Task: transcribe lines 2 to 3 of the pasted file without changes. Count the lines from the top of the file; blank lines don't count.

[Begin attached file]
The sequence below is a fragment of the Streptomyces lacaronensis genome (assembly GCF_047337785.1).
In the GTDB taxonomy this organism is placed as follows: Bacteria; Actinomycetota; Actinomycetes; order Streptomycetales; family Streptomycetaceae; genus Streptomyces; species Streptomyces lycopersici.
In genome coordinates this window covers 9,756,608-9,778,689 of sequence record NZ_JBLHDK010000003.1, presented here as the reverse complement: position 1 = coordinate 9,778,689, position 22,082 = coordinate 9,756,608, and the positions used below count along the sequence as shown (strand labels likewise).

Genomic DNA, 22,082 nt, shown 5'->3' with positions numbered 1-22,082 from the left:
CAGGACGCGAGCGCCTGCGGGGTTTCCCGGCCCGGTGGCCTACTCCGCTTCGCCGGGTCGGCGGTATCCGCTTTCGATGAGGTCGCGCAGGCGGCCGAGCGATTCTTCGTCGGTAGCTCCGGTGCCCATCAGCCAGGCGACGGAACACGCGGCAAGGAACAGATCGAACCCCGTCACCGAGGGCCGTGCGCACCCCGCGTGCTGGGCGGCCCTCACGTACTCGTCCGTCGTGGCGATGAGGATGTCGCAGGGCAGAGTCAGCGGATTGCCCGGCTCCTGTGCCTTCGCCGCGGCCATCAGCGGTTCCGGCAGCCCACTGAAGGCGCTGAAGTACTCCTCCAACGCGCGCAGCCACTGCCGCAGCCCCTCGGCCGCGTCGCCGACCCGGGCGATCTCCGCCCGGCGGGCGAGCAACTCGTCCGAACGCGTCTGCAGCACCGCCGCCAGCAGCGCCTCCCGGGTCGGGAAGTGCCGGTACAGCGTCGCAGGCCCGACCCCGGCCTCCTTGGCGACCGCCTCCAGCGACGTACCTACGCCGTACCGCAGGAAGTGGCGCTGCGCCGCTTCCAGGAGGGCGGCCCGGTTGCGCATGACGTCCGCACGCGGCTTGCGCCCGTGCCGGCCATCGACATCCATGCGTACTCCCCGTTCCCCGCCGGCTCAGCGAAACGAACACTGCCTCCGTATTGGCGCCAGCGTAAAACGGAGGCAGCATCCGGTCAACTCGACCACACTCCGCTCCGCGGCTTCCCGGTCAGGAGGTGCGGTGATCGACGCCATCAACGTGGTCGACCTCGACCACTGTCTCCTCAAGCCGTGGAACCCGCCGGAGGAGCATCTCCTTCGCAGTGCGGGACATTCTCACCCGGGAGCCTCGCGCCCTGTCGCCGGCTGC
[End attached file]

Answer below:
In the GTDB taxonomy this organism is placed as follows: Bacteria; Actinomycetota; Actinomycetes; order Streptomycetales; family Streptomycetaceae; genus Streptomyces; species Streptomyces lycopersici.
In genome coordinates this window covers 9,756,608-9,778,689 of sequence record NZ_JBLHDK010000003.1, presented here as the reverse complement: position 1 = coordinate 9,778,689, position 22,082 = coordinate 9,756,608, and the positions used below count along the sequence as shown (strand labels likewise).